|Publication number||US4956152 A|
|Application number||US 07/350,125|
|Publication date||Sep 11, 1990|
|Filing date||May 10, 1989|
|Priority date||May 10, 1989|
|Publication number||07350125, 350125, US 4956152 A, US 4956152A, US-A-4956152, US4956152 A, US4956152A|
|Inventors||James R. Keough, Arthur E. Miller, Charles R. Schrader|
|Original Assignee||Electro Statics, Inc.|
|Export Citation||BiBTeX, EndNote, RefMan|
|Patent Citations (9), Referenced by (15), Classifications (43), Legal Events (5)|
|External Links: USPTO, USPTO Assignment, Espacenet|
This invention generally relates to emission control devices for use in conjunction with vehicles and/or internal combustion engines. More particularly, the invention relates to a device which is installable in the exhaust line of an internal combustion engine and removes certain pollutants from the engine's exhaust.
The environmental problems created by automotive pollution are well known. According to E.P.A. estimates, 45% of all acid rain and smog is caused by internal combustion engines. For this reason, there has been a long-felt need to develop devices which can significantly reduce pollution caused by automotive exhaust.
The exhaust gas of a gasoline or diesel engine typically contains high levels of SOx, NOx, HNO3 and H2 SO4. Certain attempts have been made to develop devices which can remove these pollutants, the most notable example being the electrostatic precipitating device disclosed in U.S. Pat. No. 3,157,479 issued to Boles on Nov. 17, 1964. This device addresses the problem of removing exhaust pollutants in a manner which is similar to the invention disclosed here. However, Boles' device does not address removal and disposal of pollutants in an environmentally sound manner, which is the key difference between the present invention and Boles.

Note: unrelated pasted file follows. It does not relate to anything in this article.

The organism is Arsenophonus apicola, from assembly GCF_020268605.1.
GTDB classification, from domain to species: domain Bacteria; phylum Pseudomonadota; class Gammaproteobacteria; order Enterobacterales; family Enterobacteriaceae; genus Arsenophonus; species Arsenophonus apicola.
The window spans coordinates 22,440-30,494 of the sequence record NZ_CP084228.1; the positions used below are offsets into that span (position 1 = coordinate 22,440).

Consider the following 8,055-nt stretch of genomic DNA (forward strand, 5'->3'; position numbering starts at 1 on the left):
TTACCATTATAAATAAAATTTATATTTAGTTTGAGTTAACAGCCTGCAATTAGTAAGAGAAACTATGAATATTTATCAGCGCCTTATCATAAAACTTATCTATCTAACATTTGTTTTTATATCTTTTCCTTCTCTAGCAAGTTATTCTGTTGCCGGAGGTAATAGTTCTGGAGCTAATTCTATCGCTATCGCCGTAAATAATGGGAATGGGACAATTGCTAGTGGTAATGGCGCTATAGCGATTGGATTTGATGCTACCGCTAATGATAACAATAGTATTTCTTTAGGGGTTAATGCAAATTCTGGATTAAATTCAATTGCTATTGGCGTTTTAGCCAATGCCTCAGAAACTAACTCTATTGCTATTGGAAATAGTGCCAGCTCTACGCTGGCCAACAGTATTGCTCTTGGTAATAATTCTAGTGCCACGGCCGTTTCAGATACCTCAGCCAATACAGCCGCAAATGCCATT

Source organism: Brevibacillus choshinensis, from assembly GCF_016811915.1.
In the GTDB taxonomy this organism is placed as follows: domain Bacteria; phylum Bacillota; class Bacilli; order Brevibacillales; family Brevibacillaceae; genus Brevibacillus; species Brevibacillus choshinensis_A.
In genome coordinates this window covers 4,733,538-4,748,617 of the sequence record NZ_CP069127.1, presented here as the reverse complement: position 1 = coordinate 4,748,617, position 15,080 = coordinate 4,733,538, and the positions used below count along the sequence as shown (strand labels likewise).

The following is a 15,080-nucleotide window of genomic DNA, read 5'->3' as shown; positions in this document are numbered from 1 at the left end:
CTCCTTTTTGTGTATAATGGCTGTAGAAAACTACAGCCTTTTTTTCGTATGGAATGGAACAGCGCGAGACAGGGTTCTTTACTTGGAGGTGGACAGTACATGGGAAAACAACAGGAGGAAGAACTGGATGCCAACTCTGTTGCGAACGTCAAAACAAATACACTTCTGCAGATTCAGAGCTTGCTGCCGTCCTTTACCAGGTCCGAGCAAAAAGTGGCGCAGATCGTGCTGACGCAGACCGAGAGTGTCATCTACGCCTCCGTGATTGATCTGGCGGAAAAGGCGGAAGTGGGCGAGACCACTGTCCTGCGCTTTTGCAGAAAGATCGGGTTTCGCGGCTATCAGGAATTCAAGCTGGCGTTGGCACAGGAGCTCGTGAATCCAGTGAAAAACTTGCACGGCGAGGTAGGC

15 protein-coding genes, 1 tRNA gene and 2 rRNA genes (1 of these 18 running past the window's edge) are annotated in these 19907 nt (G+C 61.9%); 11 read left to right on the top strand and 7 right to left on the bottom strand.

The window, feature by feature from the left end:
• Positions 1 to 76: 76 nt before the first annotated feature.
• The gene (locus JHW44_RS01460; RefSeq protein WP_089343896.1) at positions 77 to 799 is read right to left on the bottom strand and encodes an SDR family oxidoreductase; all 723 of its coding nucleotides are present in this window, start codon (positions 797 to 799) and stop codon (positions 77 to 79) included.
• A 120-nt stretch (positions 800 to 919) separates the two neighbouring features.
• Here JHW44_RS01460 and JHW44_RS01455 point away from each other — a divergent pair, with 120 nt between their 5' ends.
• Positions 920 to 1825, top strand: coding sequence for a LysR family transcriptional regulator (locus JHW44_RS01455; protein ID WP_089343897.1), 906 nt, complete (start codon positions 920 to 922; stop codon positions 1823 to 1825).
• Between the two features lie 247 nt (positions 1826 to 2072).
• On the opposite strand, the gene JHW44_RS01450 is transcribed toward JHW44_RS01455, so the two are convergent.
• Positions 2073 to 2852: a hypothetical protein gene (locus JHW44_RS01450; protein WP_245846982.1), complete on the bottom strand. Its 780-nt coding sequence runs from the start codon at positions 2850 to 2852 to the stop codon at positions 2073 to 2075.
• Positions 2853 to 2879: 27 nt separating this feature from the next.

Other than the present invention, no prior art devices are known which can effectively remove significant amounts of these kinds of pollutants in a cost-effective manner with little or no detrimental side-effect on the environment.
The invention is an emission control unit which has the capability of removing all or at least a significant portion of the above-identified pollutants from internal combustion engine exhaust. The invention includes a tubular housing having an inlet end and an outlet end, the housing and its ends being sized for insertion directly in an exhaust line. Received within the housing is a cylindrical sleeve made Of a material whose chemical composition is such that it can chemically interact with and neutralize exhaust pollutants. Preferably, such material would be mostly calcium carbonate (commonly known as lime). The sleeve has an axial opening in its center that extends along its entire length. This opening defines a gas flow passageway between the housing's ends.
The sleeve is generally shorter than the length of the housing which provides a space inside the housing adjacent opposite ends of the sleeve. Positioned in each space is an electrical terminal which extends transversely through the housing. A corona wire interconnects the terminals by extending axially through the sleeve's axial opening in the direction of gas flow. A charge is placed on this wire as exhaust gasses pass through the sleeve adjacent the wire.